CLEVELAND — While more shoppers turn to websites every year to get holiday shopping done and buy essentials, brick and mortar retail is focusing more on making the shopping experience one that consumers want to return to.
When David Simon needed to get out of the house, he came to Van Aken District in Shaker Heights to get some work done just like the dozens of other people doing the same thing.
"It creates a little bit of a small-town vibe," said Simon.
"We wanted it to be a place where people could get together and spend a lot of time together," said Van Aken District Marketing and Events Manager Megan O'Donnell.
The new Shoppes at Parma owner, Allied Development, tells News 5 it wouldn't have been interested in the old Parmatown Mall but that the nearly $100 million spend to create the Shoppes at Parma outdoor has created more business.
"You go into the parking lot you can see, every day, its full," said Allied Development Vice President David Mott. "Walmart, the Marc's. The way that the mall was, I don't think it would bring the traffic that it is."
Mott says new additions, like a fast-food restaurant or a hotel that could go on Day Drive, would only increase traffic and revenue even more.
It's all part of the latest retail shift in a series of changes that started decades ago.
"In the 1970s, actually there was the rise of all these malls, which drained a lot of retail energy out of downtown areas," said Kent State University's Cleveland Urban Design Collaborative Director Terry Schwarz.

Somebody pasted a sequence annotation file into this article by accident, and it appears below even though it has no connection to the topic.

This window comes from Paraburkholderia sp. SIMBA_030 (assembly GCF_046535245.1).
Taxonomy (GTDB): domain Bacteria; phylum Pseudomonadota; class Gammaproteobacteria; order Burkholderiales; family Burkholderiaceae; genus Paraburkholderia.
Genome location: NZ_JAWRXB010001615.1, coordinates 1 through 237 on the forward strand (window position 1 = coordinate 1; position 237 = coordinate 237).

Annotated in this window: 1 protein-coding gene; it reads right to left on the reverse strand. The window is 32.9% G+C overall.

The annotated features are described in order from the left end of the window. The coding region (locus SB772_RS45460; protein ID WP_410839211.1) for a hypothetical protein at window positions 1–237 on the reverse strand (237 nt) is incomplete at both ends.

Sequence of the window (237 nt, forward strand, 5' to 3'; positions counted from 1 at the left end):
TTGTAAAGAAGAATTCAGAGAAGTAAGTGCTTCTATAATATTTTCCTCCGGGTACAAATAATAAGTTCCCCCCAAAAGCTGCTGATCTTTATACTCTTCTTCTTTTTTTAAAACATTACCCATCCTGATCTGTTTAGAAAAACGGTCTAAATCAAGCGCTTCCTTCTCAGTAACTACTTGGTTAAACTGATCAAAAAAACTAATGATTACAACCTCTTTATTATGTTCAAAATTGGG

For a while, malls provided convenient, one-stop shopping so they thrived.
Today, Amazon delivers much of what shoppers need to their doorsteps, but people seem to miss window-shopping along Main Street, so developers are adapting.
"50 to 60 years later, it's these almost simulated downtowns that are now draining the business and vitality out of the malls," said Schwarz.
While the facade looks like individual storefronts, the reality is that the whole property is really owned by a single company, Schwarz says, essentially making it a mall without a roof.
"They're kind of curating a collection of businesses, shops, and restaurants to give you a particular experience," said Schwarz. "It's almost like you're entering into a performance of shopping and it's fun for people."
"Sure, it's fabricated," said Simon. "It's completely built in this little bubble, but I think it's really attractive."